Picking the Best Inflatable SUP For You: What's The Difference Between All Those Different Constructions?

Picking the Best Inflatable SUP For You: What's The Difference Between All Those Different Constructions?

Stand up paddle boarding is an excellent way to enjoy our waterways. It's a great workout, and it's easy for beginners to catch on fast! But standing up on one of those boards is still a balancing act.

If you're not sure which inflatable SUP you should be picking out for yourself or a member of your tribe, we've got you covered. Choosing the right model and construction type is crucial so that you can pick the board that will work best with your body type, usage habits, and skill level. Here are some things to consider when deciding which inflatable SUP to buy for your next adventure.

What's the difference between all those different board constructions?

You’ll have seen a number of different construction types across the internet on the search for your paddleboard and it can be a bit of a mine field! There are two main things to look for, the dropstitch construction and rail construction.


Dropstitch Construction

There are 3 main types:

1. Single Layer Dropstitch -These boards consist of a single layer of PVC dropstitch. Typically, this type of board is the most affordable option to get into SUPing, however most top brands now offer very durable single skin boards at a more budget friendly price point. (But watch out for the PSI, this is important – we’ll get onto this!) 

It’s worth noting, that these boards will have a much lower max rider weight, but will be much, much lighter. You have to compromise somewhere!

2.Double Layer (glued) Dropstitch - This second type has two layers of PVC, with one extra layer glued on top of a single layer dropstitch. This extra layer adds rigidity (and in turn stability) and durability to the board, however due to the glue and added PVC layer, it makes the board much heavier than a single skin board.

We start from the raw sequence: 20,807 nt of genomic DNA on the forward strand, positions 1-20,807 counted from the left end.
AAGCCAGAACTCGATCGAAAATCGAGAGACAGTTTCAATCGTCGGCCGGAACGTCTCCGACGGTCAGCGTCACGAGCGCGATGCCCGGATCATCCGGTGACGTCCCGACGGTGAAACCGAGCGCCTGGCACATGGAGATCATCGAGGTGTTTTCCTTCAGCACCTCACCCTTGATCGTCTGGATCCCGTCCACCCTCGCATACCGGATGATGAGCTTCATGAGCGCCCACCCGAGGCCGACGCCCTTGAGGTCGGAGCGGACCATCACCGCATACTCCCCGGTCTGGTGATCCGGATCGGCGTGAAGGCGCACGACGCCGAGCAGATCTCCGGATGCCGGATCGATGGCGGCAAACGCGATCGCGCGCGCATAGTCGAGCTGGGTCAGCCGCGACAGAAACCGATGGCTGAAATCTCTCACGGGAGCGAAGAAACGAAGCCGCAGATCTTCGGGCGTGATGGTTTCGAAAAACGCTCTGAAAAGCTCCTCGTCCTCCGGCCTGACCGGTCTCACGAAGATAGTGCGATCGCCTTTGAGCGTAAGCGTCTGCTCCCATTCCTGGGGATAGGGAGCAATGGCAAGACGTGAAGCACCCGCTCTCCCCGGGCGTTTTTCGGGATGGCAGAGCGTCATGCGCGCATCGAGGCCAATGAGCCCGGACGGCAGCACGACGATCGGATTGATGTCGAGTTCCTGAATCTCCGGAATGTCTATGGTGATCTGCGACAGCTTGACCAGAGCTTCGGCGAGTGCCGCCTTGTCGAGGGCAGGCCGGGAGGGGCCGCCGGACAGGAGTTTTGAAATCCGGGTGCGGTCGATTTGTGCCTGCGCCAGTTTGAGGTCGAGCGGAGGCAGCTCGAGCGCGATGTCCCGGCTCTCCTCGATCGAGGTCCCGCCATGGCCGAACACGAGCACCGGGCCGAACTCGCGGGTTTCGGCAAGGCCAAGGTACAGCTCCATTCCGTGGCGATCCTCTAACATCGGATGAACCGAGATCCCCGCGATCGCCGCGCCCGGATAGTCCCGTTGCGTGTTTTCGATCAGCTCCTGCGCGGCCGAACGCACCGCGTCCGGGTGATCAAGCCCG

3. Double Layer Fused Dropstitch -The third type of construction is the crème de la crème of dropstitch. Fusion dropstitch provides the rigidness without the glue. Two layers of PVC are “fused” together with heat during material production rather than later down the assembly line. This construction does come at a premium but gives you the peace of mind when it comes to durability and stability/rigidness. All our OG boards are made of this type of construction.

Though there are 3 main types, there is one last type worth mentioning – fabric! Where you see Woven Dropstitch mentioned, this refers to where the internal yarns meet top and bottom of your board. For a long time, knitted dropstitch has been the standard for inflatable paddleboards, but woven has less flex, less internal yarns which makes is stronger AND lighter. 


Rail Construction

The rail construction is paramount to the longevity of the board’s life and the adventures you take it on. If this is overlooked and isn’t strong enough, your board will leak at the seams and potentially pop (literally). The rail material connects the top and bottom dropstitch layers together and simply put, keeps the air in the board. It not only keeps air in, but it also adds to the board’s rigidity, durability and allows for higher air pressures.

Imagine there are 2 layers, if you cut the second layer only, air won’t escape. Therefore, the more layers you have, the more protection against punctures? Technically yes, but 10 rail layers would definitely be overkill! There is a very fine balance between weight and rigidness, with every brand choosing its own material thickness, layer amounts and construction type depending on their required weight to rigidness ratio.

Single layer rails are used mainly on cheaper boards. These are extremely lightweight but not very durable and you could face punctures easily. Not ideal (or safe) for a floatation device!

Double layer rails are the most common and the best ratio of weight and rigidness. We opt for this at Sea Lion to ensure our SUPs are ready for all your voyages. 

EXTRA - Stringers

Stringers are an added strip(s) of material that adds to the boards’ rigidness. You find stringers in boats, hard SUPs, surf boards… the list goes on. Stringers appear on single skin boards mainly, as double skin boards do not require the added stiffness, nor need the additional weight. A stringer can add rigidness but if the max PSI is only 12 PSI, it has little effect. 

Air pressure is one of the most important aspects of an inflatable paddleboard. Read on! 

Air Pressure - max PSI